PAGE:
A Little Desert Flying
Flying in the American Southwest is not for the faint of heart.
By Robert Goyer / Published: Apr 02, 2013
With their wide open spaces and VFR nature, there’s something about the American deserts that seem perfectly suited for flying light airplanes. At the same time, the region, with its sky-high terrain, soaring temperatures and relentless turbulence, is by nature antagonistic to what we do.
I spent the better part of the past week flying around the desert southwest in my SR22, which while new to me is a 2010 G3 turbo with the Tornado Alley turbocharged Continental IO-550 engine. The flying was a wonderful experience, one that put me in touch with my early days in the air and put me face to face with some hard facts of desert flying I’d almost forgotten, despite having learned to fly out west. I remember well my flying in those days, grinding along though the turbulence from Daggett to Needles in 160 hp Pipers and Cessnas, moving in slow motion across basin and range country, thrilled to see hundred-mph-plus ground speeds.
The ostensible purpose for my trip was to attend the Aircraft Electronics Association Show in Las Vegas, Nevada. Now, Austin to Vegas is a pretty good hike for an SR22, even if it is a substantially speedier airplane than I flew in my early desert days. The way west is over a lot of high and indescribably rugged terrain — some MEAs are 12,000 feet or more — making it perfectly suited for a turbocharged airplane like the Cirrus.
The rewards can be great. At one point on the trip westward at 10,000 feet I was seeing 185 knots true on 17 gph (while making good on 166 knots over the ground — not bad for flying against the prevailing winds. I’d have flown higher for better true airspeeds, but that day it looked as though I would have been punished for it with much stronger headwinds. I’d take 15 knots on the nose with a smooth ride and a couple of thousand feet between me and the minimum en route altitude.
Along the way, I was reminded that flying in the big granite is a different kind of animal, one that requires great focus and a skeptical mind. Complacency can be a fatal error.
This is true in every phase of flying in the desert, including choosing a route. Often the best approach is to stick to the airways, which one would do well to think of as graphical maps of the lowest terrain between places anyone wants to go. Remember, the airways were invented by and for pilots flying underpowered airplanes, so these highways in the sky are our friends. Should the unthinkable happen and you have to make a forced landing, it's nice to be within hiking distance of some kind of settlement.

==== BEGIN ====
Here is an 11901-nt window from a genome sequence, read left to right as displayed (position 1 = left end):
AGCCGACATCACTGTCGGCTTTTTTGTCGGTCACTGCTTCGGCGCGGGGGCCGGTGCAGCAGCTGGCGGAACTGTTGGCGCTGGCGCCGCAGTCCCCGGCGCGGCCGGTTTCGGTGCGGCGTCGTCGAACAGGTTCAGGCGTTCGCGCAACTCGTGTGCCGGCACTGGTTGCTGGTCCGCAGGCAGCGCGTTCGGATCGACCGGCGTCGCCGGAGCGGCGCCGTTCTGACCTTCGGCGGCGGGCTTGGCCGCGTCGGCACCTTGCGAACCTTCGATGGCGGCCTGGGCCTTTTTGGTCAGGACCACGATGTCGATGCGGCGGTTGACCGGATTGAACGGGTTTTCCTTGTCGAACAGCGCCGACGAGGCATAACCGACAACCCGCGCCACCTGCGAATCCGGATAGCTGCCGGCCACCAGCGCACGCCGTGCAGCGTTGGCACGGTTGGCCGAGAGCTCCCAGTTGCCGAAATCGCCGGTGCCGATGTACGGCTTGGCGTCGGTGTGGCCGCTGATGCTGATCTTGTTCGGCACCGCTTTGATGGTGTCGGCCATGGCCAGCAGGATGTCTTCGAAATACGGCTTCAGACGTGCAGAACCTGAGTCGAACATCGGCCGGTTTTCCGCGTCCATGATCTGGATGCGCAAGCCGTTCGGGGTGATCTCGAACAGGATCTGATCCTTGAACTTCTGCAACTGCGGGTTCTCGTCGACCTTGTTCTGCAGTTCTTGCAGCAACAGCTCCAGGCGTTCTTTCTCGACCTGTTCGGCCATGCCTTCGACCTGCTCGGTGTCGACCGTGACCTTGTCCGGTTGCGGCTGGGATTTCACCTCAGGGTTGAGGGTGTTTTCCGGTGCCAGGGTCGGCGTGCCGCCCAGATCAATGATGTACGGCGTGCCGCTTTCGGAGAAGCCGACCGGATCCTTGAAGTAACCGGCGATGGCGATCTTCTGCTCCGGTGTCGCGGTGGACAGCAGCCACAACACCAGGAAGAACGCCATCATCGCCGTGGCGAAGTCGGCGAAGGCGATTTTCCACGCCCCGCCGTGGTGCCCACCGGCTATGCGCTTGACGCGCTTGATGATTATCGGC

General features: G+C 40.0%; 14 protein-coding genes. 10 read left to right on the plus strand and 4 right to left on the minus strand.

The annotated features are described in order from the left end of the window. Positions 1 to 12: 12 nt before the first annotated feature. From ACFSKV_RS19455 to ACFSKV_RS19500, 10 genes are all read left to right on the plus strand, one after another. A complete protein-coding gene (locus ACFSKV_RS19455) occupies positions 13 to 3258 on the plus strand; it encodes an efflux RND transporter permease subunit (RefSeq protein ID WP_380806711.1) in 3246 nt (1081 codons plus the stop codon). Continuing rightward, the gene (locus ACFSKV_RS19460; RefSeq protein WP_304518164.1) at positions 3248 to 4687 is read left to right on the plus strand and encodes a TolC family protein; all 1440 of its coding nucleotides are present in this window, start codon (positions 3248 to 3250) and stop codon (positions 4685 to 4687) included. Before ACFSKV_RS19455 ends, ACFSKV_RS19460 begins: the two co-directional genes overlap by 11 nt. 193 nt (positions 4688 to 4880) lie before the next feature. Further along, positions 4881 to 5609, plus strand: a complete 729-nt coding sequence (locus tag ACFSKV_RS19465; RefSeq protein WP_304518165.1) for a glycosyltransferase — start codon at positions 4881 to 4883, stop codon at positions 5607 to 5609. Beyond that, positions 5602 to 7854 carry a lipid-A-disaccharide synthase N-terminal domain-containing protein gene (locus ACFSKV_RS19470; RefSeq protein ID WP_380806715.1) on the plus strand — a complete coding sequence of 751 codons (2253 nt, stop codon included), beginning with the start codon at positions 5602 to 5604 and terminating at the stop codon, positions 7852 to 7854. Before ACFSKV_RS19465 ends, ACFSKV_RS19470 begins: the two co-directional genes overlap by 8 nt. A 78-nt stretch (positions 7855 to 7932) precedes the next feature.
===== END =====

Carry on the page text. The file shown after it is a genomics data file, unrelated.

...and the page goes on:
The airways make the planning easier all around. Going direct is all very well and good at FL 250, but for me in the Cirrus (an airplane few pilots fly at its certified ceiling of FL250), I file low-altitude airways and take shortcuts when they make sense. The Southwest is also home to more special use airspace than the rest of the country combined, and the airways keep you clear of MOAs and restricted areas alike. For pilots without a lot of experience flying in the desert (and even for some of those more experienced pilots) airways are the way to travel.
Altitude is also your friend, generally speaking. I like to fly high in the Cirrus, plying the mid-teens with a tailwind and settling for 9,000 to 11,000 with a headwind, if the MEAs cooperate, which they often do not. Heading east most days, the turbulence is tolerable; some days, it's not. There are some days, veteran desert aviators knows, when you will simply enjoy a miserable ride no matter what.
Then again, with a little luck and forethought, things can go well. My flight home from the California central coast was beautiful, with only a few light bumps and 30 knots on the tail at 11,000. Once the bumps started in earnest, around Gila Bend, Arizona, I climbed a bit, then a bit more, eventually making my way to 15,000 feet. At that altitude, I enjoyed a good (not great) tailwind, that helped make relatively short work — 225 knots ground speed — of what was a long day’s flying on the way out west. At 15,000 feet, it was a smooth ride too.
It can be pure joy to fly over desert terrain, over landscapes that look monochromatic only to the uninitiated. To the eye of a desert rat, it’s brilliant in 50 shades of brown, with shadows texturing the rough rock cones in the afternoon sun, while brown-gray veins of desperate vegetation hanging until the next thunderstorm — months away, maybe — describe the course of the runoff when it rains. It’s all gorgeous.
Unlike in the flatlands, when the weather is apparently nice in the desert, it can still be a big factor, as the heat and wind and terrain combine to create turbulence up into the flight levels. Down lower, mountain waves can wreak havoc with the best laid plans of the pilots of light airplanes. There’s also density altitude to consider when flying from high-elevation strips. The desert is a cruel mistress.
Just as the people living on the land have scratched out a life for themselves in desert places large and small, so too do we pilots who ply these airways, always respectful of the power of the place and always mindful of the risks. Just like life.